What to expect from counselling
We are a specialist service with a vast amount of experience supporting people with alcohol and drug use. We can help you to find a counsellor who is right for you and your needs.
New to counselling?
Everyone needs to talk. We all have problems and talking about them can help. Sometimes though, we can’t talk to the people we are close to. At times like this, it can help to talk to someone who is not a friend or family member and who therefore has no personal vested interest in the outcome of our problems, simply a professional one.
This is where counselling can help. Speaking to a counsellor or therapist who is specially trained to listen can be very helpful, even life-changing.
This opportunity can allow us to be able to stand back sufficiently to have a broader view, or sometimes to enable us to face things that are difficult to think about or even admit to ourselves.
Your first session
In the first session, it is important to discuss with you counsellors what you hope to achieve from your sessions.
Our counsellors are happy to work with your chosen aims and goals and to help you find ways of achieving them.
Then your counsellor will be able to tell you how long this may take.
Although it can sometimes be tempting, unplanned abrupt endings are best avoided wherever possible. When you decide to end counselling, discuss your wishes with your counsellor and arrange a final ending session. It can be very beneficial to plan a formal end to counselling.
Everything you share with your counsellor in the course of your counselling will be treated as highly confidential. However, there are some limits to confidentiality, which you need to be aware of:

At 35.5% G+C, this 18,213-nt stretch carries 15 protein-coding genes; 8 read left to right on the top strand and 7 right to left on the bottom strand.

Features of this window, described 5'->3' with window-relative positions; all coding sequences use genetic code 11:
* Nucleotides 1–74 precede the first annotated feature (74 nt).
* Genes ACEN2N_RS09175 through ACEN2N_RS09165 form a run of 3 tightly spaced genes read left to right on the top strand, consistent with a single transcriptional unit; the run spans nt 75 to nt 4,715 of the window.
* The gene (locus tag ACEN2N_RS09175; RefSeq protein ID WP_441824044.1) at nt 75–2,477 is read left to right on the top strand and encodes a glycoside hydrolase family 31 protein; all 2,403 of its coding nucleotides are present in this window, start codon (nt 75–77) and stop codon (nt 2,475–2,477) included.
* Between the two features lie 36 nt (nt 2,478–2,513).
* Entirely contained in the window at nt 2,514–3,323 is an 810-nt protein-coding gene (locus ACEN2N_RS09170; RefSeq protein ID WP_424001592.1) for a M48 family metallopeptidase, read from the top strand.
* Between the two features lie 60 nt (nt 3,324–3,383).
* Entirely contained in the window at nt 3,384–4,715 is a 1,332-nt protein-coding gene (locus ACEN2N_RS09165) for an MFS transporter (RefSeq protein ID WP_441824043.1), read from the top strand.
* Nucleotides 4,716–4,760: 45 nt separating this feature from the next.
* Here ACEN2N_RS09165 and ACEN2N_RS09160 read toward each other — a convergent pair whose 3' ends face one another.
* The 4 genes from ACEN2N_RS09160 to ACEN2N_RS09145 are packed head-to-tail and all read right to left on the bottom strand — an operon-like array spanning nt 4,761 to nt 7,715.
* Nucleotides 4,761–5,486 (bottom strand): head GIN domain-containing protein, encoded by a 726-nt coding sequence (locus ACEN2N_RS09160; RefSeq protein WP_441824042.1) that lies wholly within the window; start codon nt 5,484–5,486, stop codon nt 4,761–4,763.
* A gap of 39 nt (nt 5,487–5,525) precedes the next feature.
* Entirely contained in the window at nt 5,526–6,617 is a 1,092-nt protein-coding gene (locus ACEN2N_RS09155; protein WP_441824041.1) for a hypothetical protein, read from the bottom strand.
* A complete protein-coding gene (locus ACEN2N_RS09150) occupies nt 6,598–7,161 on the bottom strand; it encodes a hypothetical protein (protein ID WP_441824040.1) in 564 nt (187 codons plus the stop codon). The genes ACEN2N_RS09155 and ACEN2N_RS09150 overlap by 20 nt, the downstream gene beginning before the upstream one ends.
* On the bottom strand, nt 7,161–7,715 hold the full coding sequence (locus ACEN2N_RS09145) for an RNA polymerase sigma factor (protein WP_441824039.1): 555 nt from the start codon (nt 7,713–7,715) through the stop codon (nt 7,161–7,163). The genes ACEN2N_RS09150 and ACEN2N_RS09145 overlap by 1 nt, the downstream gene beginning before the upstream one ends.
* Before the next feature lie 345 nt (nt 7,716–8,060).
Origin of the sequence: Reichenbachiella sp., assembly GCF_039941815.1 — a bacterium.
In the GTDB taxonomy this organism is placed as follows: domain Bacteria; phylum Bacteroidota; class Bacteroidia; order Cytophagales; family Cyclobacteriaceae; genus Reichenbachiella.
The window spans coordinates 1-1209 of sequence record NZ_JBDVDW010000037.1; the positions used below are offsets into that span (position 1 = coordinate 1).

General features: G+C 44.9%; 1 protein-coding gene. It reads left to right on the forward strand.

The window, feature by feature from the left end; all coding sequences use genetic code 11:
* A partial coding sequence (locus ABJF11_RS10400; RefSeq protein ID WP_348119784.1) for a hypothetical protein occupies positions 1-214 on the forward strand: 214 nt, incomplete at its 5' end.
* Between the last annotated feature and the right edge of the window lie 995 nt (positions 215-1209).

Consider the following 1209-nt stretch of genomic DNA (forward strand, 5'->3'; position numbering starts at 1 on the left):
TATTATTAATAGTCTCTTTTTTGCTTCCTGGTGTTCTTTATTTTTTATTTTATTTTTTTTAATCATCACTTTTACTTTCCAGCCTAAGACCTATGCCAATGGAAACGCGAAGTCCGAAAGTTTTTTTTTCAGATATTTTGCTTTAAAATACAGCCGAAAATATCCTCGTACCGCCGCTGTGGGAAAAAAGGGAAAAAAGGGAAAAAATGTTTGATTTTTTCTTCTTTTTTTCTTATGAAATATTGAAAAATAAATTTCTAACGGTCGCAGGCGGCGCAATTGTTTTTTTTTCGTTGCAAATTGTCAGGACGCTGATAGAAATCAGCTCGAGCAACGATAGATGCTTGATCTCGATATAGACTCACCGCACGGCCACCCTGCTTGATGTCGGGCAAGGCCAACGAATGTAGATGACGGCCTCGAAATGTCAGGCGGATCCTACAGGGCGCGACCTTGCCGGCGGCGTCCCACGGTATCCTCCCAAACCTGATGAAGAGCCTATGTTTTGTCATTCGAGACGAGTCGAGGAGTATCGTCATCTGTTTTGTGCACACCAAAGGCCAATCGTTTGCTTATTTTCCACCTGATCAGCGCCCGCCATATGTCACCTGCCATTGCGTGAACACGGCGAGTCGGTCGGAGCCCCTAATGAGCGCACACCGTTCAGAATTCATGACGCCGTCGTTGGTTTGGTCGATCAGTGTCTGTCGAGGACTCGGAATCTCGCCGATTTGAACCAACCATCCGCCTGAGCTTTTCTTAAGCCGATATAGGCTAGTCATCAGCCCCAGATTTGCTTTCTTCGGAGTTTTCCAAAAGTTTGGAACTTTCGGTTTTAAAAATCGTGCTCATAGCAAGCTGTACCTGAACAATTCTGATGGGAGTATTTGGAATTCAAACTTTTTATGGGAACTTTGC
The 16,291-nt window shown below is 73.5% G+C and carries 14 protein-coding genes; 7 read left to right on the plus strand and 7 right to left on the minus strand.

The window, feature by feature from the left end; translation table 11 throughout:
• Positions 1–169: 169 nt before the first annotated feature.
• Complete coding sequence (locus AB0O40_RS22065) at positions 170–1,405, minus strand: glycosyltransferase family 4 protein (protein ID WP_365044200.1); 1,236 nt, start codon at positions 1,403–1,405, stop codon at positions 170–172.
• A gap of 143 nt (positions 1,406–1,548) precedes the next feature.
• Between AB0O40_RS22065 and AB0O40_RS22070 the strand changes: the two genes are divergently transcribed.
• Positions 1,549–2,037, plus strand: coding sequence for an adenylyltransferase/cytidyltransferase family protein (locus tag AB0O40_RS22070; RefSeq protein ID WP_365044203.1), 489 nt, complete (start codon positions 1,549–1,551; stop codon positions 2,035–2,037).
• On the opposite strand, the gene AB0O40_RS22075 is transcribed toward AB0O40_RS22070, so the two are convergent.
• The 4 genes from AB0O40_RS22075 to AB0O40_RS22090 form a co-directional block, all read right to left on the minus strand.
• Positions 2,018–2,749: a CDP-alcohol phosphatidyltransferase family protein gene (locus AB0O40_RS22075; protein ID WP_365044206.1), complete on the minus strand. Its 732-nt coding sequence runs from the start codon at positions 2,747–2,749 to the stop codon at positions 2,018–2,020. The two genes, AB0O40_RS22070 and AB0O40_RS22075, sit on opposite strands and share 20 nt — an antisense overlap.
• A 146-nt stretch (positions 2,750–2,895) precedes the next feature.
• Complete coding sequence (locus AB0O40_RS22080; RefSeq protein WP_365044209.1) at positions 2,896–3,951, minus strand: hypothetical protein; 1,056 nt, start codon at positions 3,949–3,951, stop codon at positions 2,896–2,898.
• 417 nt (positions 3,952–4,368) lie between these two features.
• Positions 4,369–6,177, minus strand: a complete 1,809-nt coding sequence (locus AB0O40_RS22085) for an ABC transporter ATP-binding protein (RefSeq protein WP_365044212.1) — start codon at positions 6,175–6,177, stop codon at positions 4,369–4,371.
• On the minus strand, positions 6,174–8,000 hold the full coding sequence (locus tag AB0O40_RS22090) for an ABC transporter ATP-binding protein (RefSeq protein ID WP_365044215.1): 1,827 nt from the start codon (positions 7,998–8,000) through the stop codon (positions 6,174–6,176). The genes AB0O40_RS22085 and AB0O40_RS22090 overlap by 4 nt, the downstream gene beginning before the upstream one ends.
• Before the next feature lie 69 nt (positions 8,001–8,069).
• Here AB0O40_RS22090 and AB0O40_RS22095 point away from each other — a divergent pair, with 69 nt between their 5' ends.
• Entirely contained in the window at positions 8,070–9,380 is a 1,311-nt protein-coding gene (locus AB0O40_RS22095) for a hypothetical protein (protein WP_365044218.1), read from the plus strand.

In accordance with the ethical framework of the British Association for Counselling and Psychotherapy or UK Association for Transactional Analysis, all counsellors are required to undertake regular supervision.
We may be legally or ethically obliged to break confidentiality where, for example, your welfare or the welfare of others may be at risk.
Short or long term?
A period of abstinence can help our bodies return to a state of equilibrium. For example, we know that without alcohol, our sleep patterns can become more satisfying and reparative rather than disrupted by its effects. Sleep on the BBC.
Our cognitive functioning abilities improve enabling us to make decisions more likely to be in our best interests.
Other benefits can include better overall health, returning appetite, improved relationships and a more positive outlook.
Short term - what's possible
To address a recent issue involving excessive consumption focusing on strategies which help maintain a healthier relationship with alcohol/drugs.
Explore patterns of alcohol/drug use and be able to understand and calculate units.
Understand the cycle of change and how set and setting are the drivers of substanable reduction,
Long term- underlying issues
A longer period of therapy looking at issues that have resulted in alcohol being a strategy for managing life in general.
You may wish to reduce your drinking to more healthy levels, so-called ‘controlled drinking’ and not feel that complete abstinence is necessary or desirable.
Our counsellors are happy to work with your chosen aims and goals and to find ways of achieving them. Exploring trigger points and reasons, why and when we drink, can be useful, together with finding alternative behaviours.
There can be specific situations or events that can trigger a return to drinking or a one off binge.
By exploring the underlying reasons for such an occurrence we can gain control of our drinking and manage situations differently
If you are planning to stop drinking please read this information first to ensure you manage the reduction in a healthy way.
On each counsellors page, you will find
the fees they charge and any concessions they offer.
This can be by cash, cheque or transfer.
The sessions take place each week at an agreed time
The way a drug affects the person who has taken it depends as much on the psychological characteristics, personality and mood of the individual (and their social context) as upon the chemical properties of the drug itself. The notion that specific drugs have fixed and predictable effects (which are the same from person to person) remains extremely widespread but is in fact not the case.
Our counsellors work with the person to help understand the need for the drug in certain circumstances and how this begins to affect other areas of one’s life.